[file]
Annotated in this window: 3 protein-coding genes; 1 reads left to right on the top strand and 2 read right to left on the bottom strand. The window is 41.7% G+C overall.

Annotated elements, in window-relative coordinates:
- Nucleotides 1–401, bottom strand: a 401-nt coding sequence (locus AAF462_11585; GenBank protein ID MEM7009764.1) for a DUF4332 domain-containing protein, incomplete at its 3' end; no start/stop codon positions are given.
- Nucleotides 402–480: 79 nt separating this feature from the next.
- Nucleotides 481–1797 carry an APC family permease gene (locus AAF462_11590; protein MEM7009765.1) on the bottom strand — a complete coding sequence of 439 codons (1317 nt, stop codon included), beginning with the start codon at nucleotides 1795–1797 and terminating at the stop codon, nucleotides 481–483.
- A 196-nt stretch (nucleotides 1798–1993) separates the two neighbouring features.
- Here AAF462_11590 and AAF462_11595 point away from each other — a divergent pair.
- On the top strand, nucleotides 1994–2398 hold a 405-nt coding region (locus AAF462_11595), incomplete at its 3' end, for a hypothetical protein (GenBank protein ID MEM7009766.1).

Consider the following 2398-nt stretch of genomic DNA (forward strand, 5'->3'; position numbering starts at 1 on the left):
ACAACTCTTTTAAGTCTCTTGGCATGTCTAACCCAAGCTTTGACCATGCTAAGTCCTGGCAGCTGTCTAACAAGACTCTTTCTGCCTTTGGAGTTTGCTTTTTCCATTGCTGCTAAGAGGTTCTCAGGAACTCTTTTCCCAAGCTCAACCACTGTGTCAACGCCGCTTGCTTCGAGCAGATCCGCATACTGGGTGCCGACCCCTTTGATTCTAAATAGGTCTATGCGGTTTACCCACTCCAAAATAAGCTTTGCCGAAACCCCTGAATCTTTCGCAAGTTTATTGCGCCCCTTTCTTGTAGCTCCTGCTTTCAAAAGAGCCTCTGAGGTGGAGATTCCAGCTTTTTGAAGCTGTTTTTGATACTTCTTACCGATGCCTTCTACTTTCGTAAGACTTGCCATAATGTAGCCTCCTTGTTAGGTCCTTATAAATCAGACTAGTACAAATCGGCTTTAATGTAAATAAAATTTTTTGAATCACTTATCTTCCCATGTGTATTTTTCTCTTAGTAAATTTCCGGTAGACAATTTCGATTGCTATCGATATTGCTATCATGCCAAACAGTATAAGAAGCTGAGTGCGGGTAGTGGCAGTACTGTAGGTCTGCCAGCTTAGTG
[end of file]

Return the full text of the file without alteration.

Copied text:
Annotated in this window: 3 protein-coding genes; 1 reads left to right on the top strand and 2 read right to left on the bottom strand. The window is 41.7% G+C overall.

Annotated elements, in window-relative coordinates:
- Nucleotides 1–401, bottom strand: a 401-nt coding sequence (locus AAF462_11585; GenBank protein ID MEM7009764.1) for a DUF4332 domain-containing protein, incomplete at its 3' end; no start/stop codon positions are given.
- Nucleotides 402–480: 79 nt separating this feature from the next.
- Nucleotides 481–1797 carry an APC family permease gene (locus AAF462_11590; protein MEM7009765.1) on the bottom strand — a complete coding sequence of 439 codons (1317 nt, stop codon included), beginning with the start codon at nucleotides 1795–1797 and terminating at the stop codon, nucleotides 481–483.
- A 196-nt stretch (nucleotides 1798–1993) separates the two neighbouring features.
- Here AAF462_11590 and AAF462_11595 point away from each other — a divergent pair.
- On the top strand, nucleotides 1994–2398 hold a 405-nt coding region (locus AAF462_11595), incomplete at its 3' end, for a hypothetical protein (GenBank protein ID MEM7009766.1).

Consider the following 2398-nt stretch of genomic DNA (forward strand, 5'->3'; position numbering starts at 1 on the left):
ACAACTCTTTTAAGTCTCTTGGCATGTCTAACCCAAGCTTTGACCATGCTAAGTCCTGGCAGCTGTCTAACAAGACTCTTTCTGCCTTTGGAGTTTGCTTTTTCCATTGCTGCTAAGAGGTTCTCAGGAACTCTTTTCCCAAGCTCAACCACTGTGTCAACGCCGCTTGCTTCGAGCAGATCCGCATACTGGGTGCCGACCCCTTTGATTCTAAATAGGTCTATGCGGTTTACCCACTCCAAAATAAGCTTTGCCGAAACCCCTGAATCTTTCGCAAGTTTATTGCGCCCCTTTCTTGTAGCTCCTGCTTTCAAAAGAGCCTCTGAGGTGGAGATTCCAGCTTTTTGAAGCTGTTTTTGATACTTCTTACCGATGCCTTCTACTTTCGTAAGACTTGCCATAATGTAGCCTCCTTGTTAGGTCCTTATAAATCAGACTAGTACAAATCGGCTTTAATGTAAATAAAATTTTTTGAATCACTTATCTTCCCATGTGTATTTTTCTCTTAGTAAATTTCCGGTAGACAATTTCGATTGCTATCGATATTGCTATCATGCCAAACAGTATAAGAAGCTGAGTGCGGGTAGTGGCAGTACTGTAGGTCTGCCAGCTTAGTG